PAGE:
# Chapter 12 Simple linear regression

*Regression analysis is the hydrogen bomb of the statistics arsenal (C. Wheelan)*

In the previous chapters we have presented several ANOVA models to describe the results of experiments characterised by one or more explanatory factors, in the form of nominal variables. We gave ample space to these models because they are widely used in agriculture research and plant breeding, where the aim is, most often, to compare genotypes. However, experiments are often planned to study the effect of quantitative variables, such as a sequence of doses, time elapsed from an event, the density of seeds and so on. In these cases, factor levels represent quantities and the interest is to describe the whole range of responses, beyond the levels that were actually included in the experimental design.

In those conditions, ANOVA models do not fully respect the dataset characteristics, as they concentrate exclusively on the responses to the selected levels for the factors under investigation. Therefore, we need another class of models, usually known as **regression models**, which we will introduce in these two final chapters.

## 12.1 Case-study: N fertilisation in wheat

It may be important to state that this is not a real dataset, but it was generated by using Monte Carlo simulation, at the end of Chapter 4. It refers to an experiment aimed at assessing the effect of nitrogen fertilisation on wheat yield and designed with four N doses and four replicates, according to a completely randomised lay-out. The results are reported in Table 12.1 and they can be loaded into R from the usual repository, as shown in the box below.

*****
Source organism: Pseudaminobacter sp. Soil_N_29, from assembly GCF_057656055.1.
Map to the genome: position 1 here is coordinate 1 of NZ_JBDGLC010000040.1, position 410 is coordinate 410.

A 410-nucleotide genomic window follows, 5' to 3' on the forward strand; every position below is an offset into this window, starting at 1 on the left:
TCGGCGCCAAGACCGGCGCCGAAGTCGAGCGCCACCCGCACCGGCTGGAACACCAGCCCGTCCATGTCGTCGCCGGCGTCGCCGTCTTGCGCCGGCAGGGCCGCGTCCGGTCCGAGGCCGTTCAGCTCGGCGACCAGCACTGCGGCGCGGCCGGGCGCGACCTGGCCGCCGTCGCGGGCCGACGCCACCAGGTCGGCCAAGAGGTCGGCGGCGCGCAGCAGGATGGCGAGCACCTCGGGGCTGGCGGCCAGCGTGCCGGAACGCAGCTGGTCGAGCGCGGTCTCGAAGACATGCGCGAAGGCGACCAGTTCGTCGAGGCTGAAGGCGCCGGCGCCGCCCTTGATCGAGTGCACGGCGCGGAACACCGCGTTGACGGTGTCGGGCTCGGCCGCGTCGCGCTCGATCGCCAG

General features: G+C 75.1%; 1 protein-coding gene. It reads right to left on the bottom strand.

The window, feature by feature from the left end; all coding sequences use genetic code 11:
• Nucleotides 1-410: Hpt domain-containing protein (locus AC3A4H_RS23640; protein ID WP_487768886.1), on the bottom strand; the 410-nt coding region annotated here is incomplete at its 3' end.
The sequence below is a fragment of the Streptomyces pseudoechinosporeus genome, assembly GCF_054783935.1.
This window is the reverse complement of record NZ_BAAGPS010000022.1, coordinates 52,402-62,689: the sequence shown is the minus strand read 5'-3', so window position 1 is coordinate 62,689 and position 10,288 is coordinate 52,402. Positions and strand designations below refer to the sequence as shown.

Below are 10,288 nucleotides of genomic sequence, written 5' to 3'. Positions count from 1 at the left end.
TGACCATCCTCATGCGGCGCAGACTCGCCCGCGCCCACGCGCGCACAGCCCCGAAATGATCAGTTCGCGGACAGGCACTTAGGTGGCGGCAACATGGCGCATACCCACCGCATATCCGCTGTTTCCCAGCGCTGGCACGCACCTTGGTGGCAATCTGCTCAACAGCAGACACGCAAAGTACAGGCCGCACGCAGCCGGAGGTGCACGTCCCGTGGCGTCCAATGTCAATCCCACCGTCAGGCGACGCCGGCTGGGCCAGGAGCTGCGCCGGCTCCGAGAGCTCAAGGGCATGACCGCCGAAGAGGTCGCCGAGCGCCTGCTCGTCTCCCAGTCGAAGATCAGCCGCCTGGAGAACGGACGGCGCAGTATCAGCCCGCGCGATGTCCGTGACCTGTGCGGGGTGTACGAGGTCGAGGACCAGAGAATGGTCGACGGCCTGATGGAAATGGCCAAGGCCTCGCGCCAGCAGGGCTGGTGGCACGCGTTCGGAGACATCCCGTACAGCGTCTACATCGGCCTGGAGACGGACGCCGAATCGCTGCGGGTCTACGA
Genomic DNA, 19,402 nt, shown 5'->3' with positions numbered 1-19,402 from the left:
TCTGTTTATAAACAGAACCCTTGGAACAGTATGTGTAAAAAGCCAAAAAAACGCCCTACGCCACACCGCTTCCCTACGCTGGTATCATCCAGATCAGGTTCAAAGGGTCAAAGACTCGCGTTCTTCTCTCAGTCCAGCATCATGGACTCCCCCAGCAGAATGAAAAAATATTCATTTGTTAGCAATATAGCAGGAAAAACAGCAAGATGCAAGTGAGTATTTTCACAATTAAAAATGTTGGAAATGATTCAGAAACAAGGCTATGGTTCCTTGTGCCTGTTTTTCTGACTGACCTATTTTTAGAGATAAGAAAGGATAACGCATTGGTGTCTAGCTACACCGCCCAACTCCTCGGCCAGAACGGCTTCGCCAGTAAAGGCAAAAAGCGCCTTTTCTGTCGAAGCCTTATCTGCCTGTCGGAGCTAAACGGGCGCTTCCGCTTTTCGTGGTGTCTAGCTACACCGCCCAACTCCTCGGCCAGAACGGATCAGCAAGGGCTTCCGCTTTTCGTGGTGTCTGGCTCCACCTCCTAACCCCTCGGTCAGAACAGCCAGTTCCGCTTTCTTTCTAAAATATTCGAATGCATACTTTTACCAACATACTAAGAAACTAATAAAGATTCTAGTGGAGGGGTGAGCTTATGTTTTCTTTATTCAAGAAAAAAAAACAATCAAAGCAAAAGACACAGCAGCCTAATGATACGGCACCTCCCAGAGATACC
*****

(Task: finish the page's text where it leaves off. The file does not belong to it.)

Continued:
```
filePath <- "https://www.casaonofri.it/_datasets/"
fileName <- "NWheat.csv"
file <- paste(filePath, fileName, sep = "")
dataset <- read.csv(file, header=T)
```

```
##
## Attaching package: 'reshape'
## The following object is masked from 'package:dplyr':
##
## rename
```

Dose | 1 | 2 | 3 | 4 |
---|---|---|---|---|

0 | 21.98 | 25.69 | 27.71 | 19.14 |

60 | 35.07 | 35.27 | 32.56 | 32.63 |

120 | 41.59 | 40.77 | 41.81 | 40.50 |

180 | 50.06 | 52.16 | 54.40 | 51.72 |

## 12.2 Preliminary analysis

Looking at this dataset, we note that it has a similar structure as the dataset proposed in Chapter 7, relating to the one-way ANOVA model. The only difference is that, in this example, the explanatory variable is quantitative, instead of nominal. However, as the first step, it may be useful to forget this characteristic and regard the doses as if they were nominal classes. Therefore, we start by fitting an ANOVA model to this dataset.

As usual, we inspect the residuals for the basic assumptions for linear models; the graphs at Figure 12.1 do not show any relevant deviation and, therefore, we proceed to variance partitioning.

```
anova(modelAov)
## Analysis of Variance Table
##
## Response: Yield
## Df Sum Sq Mean Sq F value Pr(>F)
## factor(Dose) 3 1725.96 575.32 112.77 4.668e-09 ***
## Residuals 12 61.22 5.10
## ---
## Signif. codes: 0 '***' 0.001 '**' 0.01 '*' 0.05 '.' 0.1 ' ' 1
```

We see that the treatment effect is significant and the residual standard deviation \(\sigma\) is equal to \(\sqrt{5.10} = 2.258\). This is a good estimate of the so-called **pure error**, measuring the variability between the replicates for each treatment.